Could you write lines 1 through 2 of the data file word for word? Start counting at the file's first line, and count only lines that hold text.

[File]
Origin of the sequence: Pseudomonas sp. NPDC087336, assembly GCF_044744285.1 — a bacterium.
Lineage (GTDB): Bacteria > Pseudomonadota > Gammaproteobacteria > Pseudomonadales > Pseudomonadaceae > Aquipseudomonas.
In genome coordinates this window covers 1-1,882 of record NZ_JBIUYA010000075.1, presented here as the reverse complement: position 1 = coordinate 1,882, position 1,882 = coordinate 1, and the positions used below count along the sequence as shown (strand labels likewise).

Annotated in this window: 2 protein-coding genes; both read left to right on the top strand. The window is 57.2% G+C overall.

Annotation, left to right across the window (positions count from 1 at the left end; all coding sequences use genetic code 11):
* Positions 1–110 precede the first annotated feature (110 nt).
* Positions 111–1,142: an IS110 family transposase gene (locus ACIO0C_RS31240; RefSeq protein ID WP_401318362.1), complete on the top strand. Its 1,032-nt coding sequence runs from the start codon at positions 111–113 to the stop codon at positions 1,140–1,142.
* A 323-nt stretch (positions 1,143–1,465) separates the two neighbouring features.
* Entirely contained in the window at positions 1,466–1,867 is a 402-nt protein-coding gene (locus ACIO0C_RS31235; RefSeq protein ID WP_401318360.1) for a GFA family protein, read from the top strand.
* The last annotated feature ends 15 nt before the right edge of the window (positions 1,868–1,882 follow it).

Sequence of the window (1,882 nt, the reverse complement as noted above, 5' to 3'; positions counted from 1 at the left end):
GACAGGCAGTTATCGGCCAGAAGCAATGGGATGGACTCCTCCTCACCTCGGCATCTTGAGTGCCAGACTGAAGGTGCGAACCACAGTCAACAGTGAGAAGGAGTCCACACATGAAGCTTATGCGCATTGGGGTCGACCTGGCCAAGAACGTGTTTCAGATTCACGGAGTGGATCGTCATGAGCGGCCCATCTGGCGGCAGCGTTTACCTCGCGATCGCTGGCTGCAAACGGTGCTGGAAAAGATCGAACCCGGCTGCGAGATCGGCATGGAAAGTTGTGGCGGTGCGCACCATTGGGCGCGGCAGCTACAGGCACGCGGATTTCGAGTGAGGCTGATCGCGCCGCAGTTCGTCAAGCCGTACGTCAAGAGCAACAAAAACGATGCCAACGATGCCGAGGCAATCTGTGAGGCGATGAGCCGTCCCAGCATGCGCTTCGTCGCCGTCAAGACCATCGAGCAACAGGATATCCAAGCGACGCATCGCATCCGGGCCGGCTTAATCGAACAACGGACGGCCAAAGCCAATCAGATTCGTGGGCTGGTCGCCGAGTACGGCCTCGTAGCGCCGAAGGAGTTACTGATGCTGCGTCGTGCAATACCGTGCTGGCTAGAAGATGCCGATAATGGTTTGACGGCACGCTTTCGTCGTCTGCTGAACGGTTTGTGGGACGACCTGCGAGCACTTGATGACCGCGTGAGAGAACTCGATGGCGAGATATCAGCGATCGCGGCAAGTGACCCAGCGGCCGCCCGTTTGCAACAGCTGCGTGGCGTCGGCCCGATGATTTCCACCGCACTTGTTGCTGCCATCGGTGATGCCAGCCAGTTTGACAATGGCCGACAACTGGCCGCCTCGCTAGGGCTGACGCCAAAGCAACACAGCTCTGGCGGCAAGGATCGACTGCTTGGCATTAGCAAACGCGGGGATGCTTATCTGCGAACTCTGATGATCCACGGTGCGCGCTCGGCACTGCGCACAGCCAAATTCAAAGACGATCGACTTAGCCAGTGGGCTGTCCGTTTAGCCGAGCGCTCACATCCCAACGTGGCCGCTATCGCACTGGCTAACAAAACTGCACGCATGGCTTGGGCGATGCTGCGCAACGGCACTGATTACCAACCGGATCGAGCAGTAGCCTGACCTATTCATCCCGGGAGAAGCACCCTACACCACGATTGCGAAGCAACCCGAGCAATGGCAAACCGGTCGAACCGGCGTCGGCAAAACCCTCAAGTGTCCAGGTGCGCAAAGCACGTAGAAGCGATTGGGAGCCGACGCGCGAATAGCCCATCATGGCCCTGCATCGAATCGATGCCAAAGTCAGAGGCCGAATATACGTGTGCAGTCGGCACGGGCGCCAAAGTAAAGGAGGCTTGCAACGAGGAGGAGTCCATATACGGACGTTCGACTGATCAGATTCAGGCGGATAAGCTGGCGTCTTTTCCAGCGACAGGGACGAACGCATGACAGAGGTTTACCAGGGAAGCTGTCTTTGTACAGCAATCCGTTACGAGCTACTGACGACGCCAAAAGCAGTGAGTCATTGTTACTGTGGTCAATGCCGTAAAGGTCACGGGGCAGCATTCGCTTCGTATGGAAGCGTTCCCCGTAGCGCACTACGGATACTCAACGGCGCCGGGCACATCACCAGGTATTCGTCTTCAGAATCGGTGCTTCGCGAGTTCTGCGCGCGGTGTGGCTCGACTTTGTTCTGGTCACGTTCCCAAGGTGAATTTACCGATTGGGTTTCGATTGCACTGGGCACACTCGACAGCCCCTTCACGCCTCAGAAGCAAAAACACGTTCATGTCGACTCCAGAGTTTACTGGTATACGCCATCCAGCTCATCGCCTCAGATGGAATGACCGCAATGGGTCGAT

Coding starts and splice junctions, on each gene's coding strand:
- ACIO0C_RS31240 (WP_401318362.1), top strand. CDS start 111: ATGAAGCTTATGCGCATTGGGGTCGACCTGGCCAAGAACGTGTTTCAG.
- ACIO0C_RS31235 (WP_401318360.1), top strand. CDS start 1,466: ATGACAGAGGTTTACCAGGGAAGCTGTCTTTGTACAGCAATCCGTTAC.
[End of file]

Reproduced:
Origin of the sequence: Pseudomonas sp. NPDC087336, assembly GCF_044744285.1 — a bacterium.
Lineage (GTDB): Bacteria > Pseudomonadota > Gammaproteobacteria > Pseudomonadales > Pseudomonadaceae > Aquipseudomonas.